The Syrian government needs to unite with the Kurdish, Arab and Assyrian communities to forge a collective front against Turkey’s divisive plans, said Kurdistan Communities Union (KCK) Executive Council co-chair Cemil Bayık in an interview with Sterk TV on Wednesday. He stressed that a crucial aspect of this unity lies in addressing the longstanding Kurdish question through negotiation with Kurdish representatives.
“Syria needs to confront the occupying Turkish state and work towards liberating the territories under Turkish control,” said Bayık. “By doing this, Syria will serve its own interests and safeguard its sovereignty.”
Conversely, any conflict between the Syrian government and its own people would result in significant damage and further complications, according to Bayık. He expressed hope that Syria would grasp the reality of the situation and prioritise the pursuit of peaceful and inclusive solutions that promote unity among all ethnic and cultural groups within its borders.
Regarding the recent Astana meeting involving Russia, Syria, Turkey and Iran, Bayık said that despite numerous such meetings, no concrete solutions had been found to address the pressing issues confronting the region’s diverse populations. He further argued that in fact, these gatherings have often exacerbated existing problems, resulting in greater complexities.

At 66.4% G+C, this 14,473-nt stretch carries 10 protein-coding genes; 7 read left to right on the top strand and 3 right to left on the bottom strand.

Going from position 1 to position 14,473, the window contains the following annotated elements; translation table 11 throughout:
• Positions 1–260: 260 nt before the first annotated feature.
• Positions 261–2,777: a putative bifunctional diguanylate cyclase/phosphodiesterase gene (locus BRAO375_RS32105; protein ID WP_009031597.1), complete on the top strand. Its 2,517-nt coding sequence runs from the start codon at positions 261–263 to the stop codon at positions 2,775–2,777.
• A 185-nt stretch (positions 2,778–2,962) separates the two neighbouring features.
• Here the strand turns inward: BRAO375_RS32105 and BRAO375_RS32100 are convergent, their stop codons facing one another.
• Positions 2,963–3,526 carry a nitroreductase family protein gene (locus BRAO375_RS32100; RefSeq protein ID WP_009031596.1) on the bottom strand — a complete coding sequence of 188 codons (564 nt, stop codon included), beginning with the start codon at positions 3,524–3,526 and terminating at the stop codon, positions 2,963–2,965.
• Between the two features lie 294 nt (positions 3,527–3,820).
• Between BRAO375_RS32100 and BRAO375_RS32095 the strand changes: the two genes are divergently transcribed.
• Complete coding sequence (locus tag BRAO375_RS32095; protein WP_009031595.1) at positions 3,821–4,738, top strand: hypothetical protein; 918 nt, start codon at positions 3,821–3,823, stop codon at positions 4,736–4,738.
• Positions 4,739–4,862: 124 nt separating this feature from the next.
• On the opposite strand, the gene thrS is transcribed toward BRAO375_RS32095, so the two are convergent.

One recurring topic of discussion in these meetings has been the Kurdish question. However, according to the KCK executive, it is evident that rather than acknowledging and seeking to resolve the problem through political and democratic means, the approach has been focused on neutralising and eliminating the Kurdish presence.
“The Turkish state has occupied several areas of Syria. It has even annexed the areas it occupied,” Bayık said. “They are removing Kurds from these areas and replacing them with gangs affiliated with the Turkish state. In other words, they are changing the demographics there.”
Bayık stated that this deliberate demographic alteration underlines the Turkish government’s ongoing pursuit of a policy rooted in Kurdish genocide.
He evaluated Turkey’s public stance, that of claiming control over all Kurdish-held regions, as being the driving force behind its visible attacks and military operations.
Bayık emphasised the intensity of the Turkish attacks against Kurdish-led northern Syria, criticising the international community and NATO for their perceived inaction in the face of the ongoing military assaults that have been casting a shadow over the prospects for peace and stability in the region.
Bayık reiterated the need to address the Turkish aggression against the Syrian Kurds, who continue to wage a great struggle against the Islamic State (ISIS), defendng humane values in the face of this alarming situation.